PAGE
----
It’s Not You, It’s “Me”: How Identity Thieves are Exploiting Secure Authentication Channels

Feb 25, 2019

As fraud protections become more effective at preventing and stopping fraud, schemes must become increasingly sophisticated in order to be successful. Widespread data breaches, such as those at Target, Equifax, and most recently, Marriott, have created opportunities for fraudsters to acquire and use customer information to commit fraud. With this information in the hands of an identity thief, previous measures implemented to curb fraud, such as authentication based on personal information, are no longer effective.

The tax industry, which relies on multiple authentication channels to verify taxpayer identities, is just one example of an industry that is vulnerable to fraud attempts by those with access to taxpayers’ personal information. The Internal Revenue Service (IRS) estimates that in 2016, fraudsters attempted to claim up to $12.2 billion in fraudulent tax refunds. Although $10.5 billion in refunds were stopped by the IRS before being paid out, the remaining $1.6 billion were paid to fraudsters before being identified as fraud. There are currently four authentication channels used by the IRS to identify taxpayers.

  • Online Service – The most common channel with 16.5 million users. Once considered to be the most secure channel, in the age of widespread identity theft, this service could now be one of the more vulnerable authentication processes.
  • Telephone Service – The second most utilized channel with 7.2 million users, is used nearly half as much as the online service. Similar to the online authentication service, the lack of face-to-face interaction and reliance on personal information that may already be in the possession of an identity thief places this channel at risk for fraud.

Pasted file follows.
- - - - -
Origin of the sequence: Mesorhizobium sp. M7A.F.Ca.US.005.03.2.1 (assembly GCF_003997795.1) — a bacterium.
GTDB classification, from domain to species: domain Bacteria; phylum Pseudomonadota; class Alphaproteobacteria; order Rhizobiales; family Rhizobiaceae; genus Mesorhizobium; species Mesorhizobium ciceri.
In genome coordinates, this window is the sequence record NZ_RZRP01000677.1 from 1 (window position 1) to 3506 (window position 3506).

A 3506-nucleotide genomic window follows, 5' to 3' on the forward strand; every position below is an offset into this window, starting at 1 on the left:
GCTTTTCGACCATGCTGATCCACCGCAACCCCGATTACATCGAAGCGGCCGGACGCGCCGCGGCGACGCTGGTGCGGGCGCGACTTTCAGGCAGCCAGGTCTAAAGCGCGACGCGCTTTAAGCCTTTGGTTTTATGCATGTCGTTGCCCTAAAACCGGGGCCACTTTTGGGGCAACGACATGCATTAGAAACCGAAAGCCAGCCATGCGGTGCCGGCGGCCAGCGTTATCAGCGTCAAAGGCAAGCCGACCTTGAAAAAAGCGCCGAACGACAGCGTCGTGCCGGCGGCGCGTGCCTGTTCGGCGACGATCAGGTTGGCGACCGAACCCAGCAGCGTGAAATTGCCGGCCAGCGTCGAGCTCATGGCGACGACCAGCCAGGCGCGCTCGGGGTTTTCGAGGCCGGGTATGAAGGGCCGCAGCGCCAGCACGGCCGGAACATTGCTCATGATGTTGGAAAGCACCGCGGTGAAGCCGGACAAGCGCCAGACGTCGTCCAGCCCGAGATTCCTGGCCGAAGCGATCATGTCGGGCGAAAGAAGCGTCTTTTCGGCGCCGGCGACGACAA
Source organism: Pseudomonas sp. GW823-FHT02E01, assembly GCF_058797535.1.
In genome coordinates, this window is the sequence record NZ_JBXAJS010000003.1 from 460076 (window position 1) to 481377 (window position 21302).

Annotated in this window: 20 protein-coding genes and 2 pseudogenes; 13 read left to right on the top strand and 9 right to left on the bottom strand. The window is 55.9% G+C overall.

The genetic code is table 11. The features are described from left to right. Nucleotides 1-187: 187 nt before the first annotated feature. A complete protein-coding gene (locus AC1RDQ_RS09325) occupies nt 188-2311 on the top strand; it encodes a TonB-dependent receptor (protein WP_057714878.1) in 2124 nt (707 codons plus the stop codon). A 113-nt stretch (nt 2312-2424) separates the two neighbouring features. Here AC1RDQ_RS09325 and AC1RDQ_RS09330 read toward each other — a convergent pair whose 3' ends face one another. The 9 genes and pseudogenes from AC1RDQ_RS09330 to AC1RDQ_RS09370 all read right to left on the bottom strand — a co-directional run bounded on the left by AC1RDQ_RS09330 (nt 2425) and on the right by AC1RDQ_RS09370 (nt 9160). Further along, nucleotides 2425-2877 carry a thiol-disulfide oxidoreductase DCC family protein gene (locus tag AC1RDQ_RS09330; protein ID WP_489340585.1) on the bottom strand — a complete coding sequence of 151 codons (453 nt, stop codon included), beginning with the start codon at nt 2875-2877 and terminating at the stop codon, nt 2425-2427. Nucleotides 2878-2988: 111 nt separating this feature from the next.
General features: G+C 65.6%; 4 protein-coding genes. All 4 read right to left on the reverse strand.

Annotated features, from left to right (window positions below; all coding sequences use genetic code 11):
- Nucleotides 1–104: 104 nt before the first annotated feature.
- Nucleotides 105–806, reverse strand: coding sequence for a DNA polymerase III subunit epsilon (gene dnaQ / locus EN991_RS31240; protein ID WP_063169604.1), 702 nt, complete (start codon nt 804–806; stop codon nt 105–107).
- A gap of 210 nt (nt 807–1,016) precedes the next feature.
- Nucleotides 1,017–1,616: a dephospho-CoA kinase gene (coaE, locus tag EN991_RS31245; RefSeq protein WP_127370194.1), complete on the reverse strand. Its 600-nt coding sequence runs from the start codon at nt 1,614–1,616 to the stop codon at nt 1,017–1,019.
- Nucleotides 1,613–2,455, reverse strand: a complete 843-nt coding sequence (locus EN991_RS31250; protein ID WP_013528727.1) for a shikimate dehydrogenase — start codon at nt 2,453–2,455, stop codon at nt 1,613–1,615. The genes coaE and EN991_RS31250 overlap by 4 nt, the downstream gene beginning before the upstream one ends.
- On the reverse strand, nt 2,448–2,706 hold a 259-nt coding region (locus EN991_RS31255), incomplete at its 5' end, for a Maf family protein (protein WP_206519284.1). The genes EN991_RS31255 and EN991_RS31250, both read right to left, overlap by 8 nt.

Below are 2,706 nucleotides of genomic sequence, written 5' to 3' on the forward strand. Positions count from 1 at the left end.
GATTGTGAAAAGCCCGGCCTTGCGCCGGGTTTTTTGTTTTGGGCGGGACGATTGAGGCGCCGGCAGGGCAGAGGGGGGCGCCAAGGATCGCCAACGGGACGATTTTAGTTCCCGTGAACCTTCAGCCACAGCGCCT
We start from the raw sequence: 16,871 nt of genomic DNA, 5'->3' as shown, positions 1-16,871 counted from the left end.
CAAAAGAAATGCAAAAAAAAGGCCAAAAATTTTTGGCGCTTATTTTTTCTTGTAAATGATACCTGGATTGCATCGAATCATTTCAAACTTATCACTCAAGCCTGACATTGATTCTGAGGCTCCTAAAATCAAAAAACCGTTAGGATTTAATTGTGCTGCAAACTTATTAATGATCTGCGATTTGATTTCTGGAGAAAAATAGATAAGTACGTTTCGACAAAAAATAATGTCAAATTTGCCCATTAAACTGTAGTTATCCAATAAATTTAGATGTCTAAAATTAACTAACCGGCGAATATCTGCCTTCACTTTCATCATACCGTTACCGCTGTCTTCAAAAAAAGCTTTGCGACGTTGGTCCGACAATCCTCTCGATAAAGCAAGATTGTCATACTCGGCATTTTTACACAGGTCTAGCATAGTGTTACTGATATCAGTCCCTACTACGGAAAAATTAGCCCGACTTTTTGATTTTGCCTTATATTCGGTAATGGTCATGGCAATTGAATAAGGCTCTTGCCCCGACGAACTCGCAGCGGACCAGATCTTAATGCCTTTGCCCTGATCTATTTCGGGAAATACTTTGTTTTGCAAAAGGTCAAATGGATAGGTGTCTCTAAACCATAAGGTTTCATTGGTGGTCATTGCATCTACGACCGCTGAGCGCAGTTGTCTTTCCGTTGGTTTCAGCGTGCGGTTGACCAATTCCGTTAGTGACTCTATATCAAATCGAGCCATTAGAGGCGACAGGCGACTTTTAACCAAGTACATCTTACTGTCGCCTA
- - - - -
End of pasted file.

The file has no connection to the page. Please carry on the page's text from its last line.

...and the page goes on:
• Correspondence Service – The third most used channel with 3.9 million users is based on written correspondence. Correspondence, much like the online and telephone services, remains vulnerable to abuse.
  • In-person Service – The least used method with 945K users is likely the most secure, as hurdles such as photo identification requirements would most likely deter a fraudster from attempting to exploit this channel.

All a fraudster needs to begin treading the waters of authentication channels is the social security number (SSN) of the person whose identity they have stolen. Equipped with this information, the fraudster can easily call or visit the IRS online, provide the taxpayer’s name, SSN, & filing status – often an easy guess, based on what they already know about the stolen identity – and acquire the taxpayer’s prior year Federal Adjusted Gross Income which is required to submit an electronic tax return. This is just one example of how a fraudster can use stolen personal information to circumvent the authentication protections used by revenue agencies.

To rectify this, new solutions to combat fraud are constantly evolving at the federal and state levels as the battle between what is real and what is fraud plays out. Advanced analytic techniques can be used to detect high risk activity that falls under suspicion thresholds by cross-channeling behavior analytics. Revenue agencies must continue to seek out innovative methods to improve authentication processes, while balancing these efforts with the reality that not all users have equal technology access to utilize some more sophisticated methods.